• \$\begingroup\$ Worthwhile reading on SO: Way to go from recursion to iteration \$\endgroup\$ – Toby Speight Mar 6 at 20:31
  • \$\begingroup\$ I looked into replacing the recursion with iteration, but for binary trees the code starts to get pretty messy (you need to manage a lot of pointers to pointers). For the sake of readability I feel recursion is the better approach in this case. I don't foresee myself using it in a situation with huge datasets that could cause stack overflows. \$\endgroup\$ – tjwrona1992 Mar 11 at 17:39
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Here are some ideas to help you improve your program.

Fix the bug

If we create a Tree<std::string> t and then insert "epsilon", "gamma", "beta", "delta", "alpha", "mu", and "kappa" in that order, we have a tree like this:

tree before deletion

If we then call t.Delete("beta"); we invoke undefined behavior and mess up the tree by effectively deleting two nodes (both "beta" and "delta" are now gone):

tree after deletion

Use raw pointers

The usual advice is to replace raw pointers with smart pointers, but in this particular case, I would advise going the other way for a number of reasons. First, the std::unique_ptr is not part of the public interface of the tree, so changing it to a raw pointer would not affect users of the tree at all. Second, the smart pointer is only getting in the way here, since it would be much simpler to write this code with plain pointers. Third, a plain pointer version would better allow you to have a single private concrete implementation class using a void * for the data. The template would then only have a very light wrapper to convert to and from void * to type T. This makes it certain that if you have multiple kinds of trees, there will only be one code instance that actually implements the tree manipulations and each templated version will only have a small bit of code overhead per type.

Avoid polluting the global namespace with using

The using std::make_unique and using std::unique_ptr in this code are at file scope. If this is intended to be an include file, then that effectively brings those to into the global scope which could cause name collisions. Instead, you could simply remove those and simply add std:: where appropriate or omit them entirely if you follow the previous suggestion.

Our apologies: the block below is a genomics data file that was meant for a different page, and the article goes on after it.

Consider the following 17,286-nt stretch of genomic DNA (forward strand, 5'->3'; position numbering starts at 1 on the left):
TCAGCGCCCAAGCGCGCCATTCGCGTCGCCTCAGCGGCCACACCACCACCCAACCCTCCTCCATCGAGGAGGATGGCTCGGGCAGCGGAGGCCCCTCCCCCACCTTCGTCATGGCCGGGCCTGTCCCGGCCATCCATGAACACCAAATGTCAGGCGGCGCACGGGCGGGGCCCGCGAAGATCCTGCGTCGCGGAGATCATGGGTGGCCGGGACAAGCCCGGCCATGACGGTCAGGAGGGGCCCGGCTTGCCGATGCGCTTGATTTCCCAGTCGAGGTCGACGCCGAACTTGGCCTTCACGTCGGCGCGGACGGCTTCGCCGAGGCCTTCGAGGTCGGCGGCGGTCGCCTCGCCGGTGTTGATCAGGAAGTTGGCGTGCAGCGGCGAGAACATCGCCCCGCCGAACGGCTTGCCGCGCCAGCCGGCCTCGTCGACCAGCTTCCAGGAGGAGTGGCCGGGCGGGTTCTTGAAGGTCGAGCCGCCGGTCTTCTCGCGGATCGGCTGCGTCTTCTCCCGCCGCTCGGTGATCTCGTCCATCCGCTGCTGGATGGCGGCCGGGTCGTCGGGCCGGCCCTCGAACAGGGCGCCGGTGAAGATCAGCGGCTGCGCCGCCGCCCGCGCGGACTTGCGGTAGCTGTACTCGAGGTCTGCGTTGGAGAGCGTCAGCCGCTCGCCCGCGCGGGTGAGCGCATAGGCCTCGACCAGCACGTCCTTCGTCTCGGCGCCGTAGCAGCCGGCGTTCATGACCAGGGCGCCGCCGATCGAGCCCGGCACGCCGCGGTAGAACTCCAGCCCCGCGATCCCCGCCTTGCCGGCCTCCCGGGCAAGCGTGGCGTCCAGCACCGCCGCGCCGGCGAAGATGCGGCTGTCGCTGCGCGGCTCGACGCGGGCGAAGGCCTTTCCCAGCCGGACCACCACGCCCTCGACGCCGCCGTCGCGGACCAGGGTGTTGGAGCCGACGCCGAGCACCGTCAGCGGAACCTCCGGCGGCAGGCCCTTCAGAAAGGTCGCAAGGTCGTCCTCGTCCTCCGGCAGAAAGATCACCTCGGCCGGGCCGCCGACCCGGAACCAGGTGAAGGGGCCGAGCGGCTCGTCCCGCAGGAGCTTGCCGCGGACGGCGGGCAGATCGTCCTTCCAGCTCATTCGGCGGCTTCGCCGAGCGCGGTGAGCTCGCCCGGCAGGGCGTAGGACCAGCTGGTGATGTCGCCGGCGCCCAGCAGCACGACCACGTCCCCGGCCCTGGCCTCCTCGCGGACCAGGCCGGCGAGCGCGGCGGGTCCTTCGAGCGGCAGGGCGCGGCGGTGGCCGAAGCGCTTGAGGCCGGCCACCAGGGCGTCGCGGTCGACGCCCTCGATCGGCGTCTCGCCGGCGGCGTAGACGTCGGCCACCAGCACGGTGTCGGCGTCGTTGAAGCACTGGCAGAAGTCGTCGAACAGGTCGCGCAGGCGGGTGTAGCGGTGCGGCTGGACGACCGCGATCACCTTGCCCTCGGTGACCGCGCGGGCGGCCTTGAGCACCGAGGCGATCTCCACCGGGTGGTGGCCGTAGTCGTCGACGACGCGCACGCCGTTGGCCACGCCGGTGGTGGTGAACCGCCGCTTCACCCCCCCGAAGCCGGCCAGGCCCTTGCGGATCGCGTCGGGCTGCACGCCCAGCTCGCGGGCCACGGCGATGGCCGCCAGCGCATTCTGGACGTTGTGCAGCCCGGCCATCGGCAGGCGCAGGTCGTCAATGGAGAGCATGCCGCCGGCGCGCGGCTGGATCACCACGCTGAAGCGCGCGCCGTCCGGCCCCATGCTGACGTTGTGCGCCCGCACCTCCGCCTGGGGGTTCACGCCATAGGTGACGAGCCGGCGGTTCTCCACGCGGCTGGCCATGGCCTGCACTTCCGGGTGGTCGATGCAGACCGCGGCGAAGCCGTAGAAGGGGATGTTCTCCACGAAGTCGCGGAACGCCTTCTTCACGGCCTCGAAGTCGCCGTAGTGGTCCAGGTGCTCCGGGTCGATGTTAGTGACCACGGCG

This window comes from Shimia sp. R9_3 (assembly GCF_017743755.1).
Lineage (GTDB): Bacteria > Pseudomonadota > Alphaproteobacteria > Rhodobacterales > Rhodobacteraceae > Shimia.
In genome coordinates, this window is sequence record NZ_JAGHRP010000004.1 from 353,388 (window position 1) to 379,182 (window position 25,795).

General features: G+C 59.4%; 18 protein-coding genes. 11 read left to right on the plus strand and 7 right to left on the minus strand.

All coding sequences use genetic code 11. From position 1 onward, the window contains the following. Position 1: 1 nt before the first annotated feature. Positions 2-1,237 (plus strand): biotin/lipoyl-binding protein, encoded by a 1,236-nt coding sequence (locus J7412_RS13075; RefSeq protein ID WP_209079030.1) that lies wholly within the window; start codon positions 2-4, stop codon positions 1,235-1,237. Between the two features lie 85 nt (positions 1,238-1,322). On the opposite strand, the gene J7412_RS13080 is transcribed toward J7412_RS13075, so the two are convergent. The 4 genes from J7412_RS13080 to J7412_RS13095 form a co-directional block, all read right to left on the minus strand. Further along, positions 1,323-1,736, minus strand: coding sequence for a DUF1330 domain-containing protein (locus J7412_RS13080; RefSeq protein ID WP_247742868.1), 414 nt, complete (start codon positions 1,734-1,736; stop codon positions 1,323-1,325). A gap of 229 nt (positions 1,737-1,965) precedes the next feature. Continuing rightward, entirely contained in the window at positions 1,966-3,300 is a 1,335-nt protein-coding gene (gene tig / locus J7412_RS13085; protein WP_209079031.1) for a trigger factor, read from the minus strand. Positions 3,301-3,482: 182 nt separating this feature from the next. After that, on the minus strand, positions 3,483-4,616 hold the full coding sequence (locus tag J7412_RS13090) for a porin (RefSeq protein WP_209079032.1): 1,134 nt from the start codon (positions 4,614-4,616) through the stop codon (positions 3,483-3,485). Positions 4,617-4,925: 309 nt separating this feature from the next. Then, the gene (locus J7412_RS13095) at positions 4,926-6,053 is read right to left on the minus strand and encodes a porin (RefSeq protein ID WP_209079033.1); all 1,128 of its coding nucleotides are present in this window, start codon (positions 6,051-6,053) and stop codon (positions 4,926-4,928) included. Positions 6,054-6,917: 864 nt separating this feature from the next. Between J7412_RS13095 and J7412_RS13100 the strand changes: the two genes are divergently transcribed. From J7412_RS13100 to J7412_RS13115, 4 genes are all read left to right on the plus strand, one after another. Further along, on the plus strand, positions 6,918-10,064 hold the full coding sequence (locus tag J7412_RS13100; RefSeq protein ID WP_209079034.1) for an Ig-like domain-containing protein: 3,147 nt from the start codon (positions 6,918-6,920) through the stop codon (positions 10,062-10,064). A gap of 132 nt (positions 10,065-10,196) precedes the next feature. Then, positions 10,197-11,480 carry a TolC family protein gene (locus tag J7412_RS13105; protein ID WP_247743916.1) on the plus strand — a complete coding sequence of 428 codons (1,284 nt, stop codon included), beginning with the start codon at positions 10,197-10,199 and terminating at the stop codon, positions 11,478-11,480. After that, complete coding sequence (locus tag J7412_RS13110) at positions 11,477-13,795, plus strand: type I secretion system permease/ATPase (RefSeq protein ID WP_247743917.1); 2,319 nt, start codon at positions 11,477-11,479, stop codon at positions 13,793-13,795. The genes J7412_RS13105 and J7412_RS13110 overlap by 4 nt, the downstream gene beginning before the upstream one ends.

Don't define a constructor that only initializes data

The only thing your Tree constructor does is to initialize root_ to a fixed value. It's generally better to instead use member initializers instead. See Cpp Guidelines C.45. I'd also simplify the Node constructor by using member initializers for left and right.

Provide a usable interface

The way it's currently defined, it's not possible to do anything at all with nodes once they are stored in the Tree except to determine whether they're stored in the tree. That's unlikely to be a useful interface in the real world.

Use only necessary #includes

The #include <iostream>; line is not necessary and can be safely removed.

Consider using more idiomatic C++

While your use of not is not techncially wrong, you should be aware that many experienced C++ programmers will be unfamiliar with alternative operators, and so if others read your code, it might be an impediment to their understanding of it.

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  • \$\begingroup\$ Could you expand on the idea of using void * in the implementation and then only having a template wrapper? From what I understand templates should always be preferred over using void * but maybe I have missed the point. Is void * fine to use as long as it doesn't appear in the public interface? \$\endgroup\$ – tjwrona1992 Mar 8 at 14:59
  • \$\begingroup\$ I've fixed the bug. Thanks for pointing it out :) \$\endgroup\$ – tjwrona1992 Mar 8 at 15:27
  • \$\begingroup\$ The use of void * as the data type is just one way to have a concrete implementation which lies beneath (and is hidden under) a templated class. Imagine creating the Tree with a concrete type such as int. It's usually easier to make sure everything works. Then once it works, change to void * and you can store pointers to anything instead. There is very little reason to use void * in modern C++, but IMHO, using them within a class is fine. Most implementations of operator new use it just that way, for example. \$\endgroup\$ – Edward Mar 8 at 15:55